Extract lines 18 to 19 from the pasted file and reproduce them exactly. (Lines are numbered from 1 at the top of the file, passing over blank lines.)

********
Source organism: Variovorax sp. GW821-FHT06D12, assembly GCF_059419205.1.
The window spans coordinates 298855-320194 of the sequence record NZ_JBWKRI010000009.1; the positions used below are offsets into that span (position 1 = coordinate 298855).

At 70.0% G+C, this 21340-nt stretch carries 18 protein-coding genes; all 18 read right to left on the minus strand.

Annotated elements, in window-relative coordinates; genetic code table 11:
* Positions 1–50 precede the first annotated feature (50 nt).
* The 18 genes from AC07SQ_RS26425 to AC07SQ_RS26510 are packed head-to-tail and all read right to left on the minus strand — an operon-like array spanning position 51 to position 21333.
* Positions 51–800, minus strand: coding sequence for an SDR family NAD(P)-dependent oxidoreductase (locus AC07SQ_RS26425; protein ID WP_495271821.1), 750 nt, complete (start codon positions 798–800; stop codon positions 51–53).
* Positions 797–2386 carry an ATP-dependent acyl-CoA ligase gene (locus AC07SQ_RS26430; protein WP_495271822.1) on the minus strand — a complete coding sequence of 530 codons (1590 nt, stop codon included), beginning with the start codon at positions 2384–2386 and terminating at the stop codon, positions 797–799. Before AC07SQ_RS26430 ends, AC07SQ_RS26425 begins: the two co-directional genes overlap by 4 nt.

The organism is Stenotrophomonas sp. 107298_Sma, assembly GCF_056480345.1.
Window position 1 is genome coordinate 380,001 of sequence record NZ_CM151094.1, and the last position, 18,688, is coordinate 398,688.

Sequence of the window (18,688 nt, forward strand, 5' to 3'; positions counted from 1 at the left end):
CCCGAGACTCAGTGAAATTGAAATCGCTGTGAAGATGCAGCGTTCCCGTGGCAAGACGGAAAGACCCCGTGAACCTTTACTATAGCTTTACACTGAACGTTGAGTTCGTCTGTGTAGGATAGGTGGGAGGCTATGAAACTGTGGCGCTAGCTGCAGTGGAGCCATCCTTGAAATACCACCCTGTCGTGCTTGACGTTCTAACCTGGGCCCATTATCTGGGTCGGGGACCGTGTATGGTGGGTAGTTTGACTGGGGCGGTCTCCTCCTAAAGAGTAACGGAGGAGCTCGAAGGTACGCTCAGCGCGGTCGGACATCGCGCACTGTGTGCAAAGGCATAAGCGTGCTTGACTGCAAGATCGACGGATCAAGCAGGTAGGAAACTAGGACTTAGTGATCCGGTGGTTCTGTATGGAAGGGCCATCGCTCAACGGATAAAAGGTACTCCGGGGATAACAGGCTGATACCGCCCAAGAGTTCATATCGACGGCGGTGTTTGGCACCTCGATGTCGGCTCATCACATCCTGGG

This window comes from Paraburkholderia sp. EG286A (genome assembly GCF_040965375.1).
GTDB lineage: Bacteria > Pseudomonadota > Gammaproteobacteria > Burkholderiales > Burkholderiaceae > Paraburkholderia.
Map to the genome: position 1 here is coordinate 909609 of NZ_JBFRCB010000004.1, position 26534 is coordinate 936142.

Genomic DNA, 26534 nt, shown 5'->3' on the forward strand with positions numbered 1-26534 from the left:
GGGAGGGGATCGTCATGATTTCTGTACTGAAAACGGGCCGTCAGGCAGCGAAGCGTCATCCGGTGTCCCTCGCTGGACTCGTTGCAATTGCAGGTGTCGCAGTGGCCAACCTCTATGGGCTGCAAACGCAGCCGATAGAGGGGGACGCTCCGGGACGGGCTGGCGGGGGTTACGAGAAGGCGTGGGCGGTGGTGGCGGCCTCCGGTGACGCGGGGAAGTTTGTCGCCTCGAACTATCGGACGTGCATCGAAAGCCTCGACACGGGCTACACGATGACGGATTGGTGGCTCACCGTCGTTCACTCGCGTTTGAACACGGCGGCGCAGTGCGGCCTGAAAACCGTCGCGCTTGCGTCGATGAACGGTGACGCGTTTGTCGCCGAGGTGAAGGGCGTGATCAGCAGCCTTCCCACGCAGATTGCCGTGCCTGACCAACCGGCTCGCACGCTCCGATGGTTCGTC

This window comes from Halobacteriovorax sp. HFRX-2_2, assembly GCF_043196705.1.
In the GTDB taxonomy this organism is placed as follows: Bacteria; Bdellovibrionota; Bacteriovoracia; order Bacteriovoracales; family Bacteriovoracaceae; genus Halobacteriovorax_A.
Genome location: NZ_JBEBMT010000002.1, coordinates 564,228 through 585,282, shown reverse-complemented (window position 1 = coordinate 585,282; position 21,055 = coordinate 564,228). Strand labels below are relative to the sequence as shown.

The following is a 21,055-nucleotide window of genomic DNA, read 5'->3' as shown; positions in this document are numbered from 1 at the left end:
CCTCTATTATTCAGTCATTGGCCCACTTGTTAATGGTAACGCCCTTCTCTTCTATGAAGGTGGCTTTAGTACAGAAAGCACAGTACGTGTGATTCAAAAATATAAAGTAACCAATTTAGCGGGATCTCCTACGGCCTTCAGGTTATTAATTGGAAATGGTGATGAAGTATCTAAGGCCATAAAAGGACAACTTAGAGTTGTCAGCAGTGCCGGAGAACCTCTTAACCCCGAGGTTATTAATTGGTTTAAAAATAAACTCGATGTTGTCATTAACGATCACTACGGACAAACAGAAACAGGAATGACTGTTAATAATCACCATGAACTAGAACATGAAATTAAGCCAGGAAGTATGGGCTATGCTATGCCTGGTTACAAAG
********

This window comes from Halobacteriovorax sp. HFRX-2_2, assembly GCF_043196705.1.
In the GTDB taxonomy this organism is placed as follows: Bacteria; Bdellovibrionota; Bacteriovoracia; order Bacteriovoracales; family Bacteriovoracaceae; genus Halobacteriovorax_A.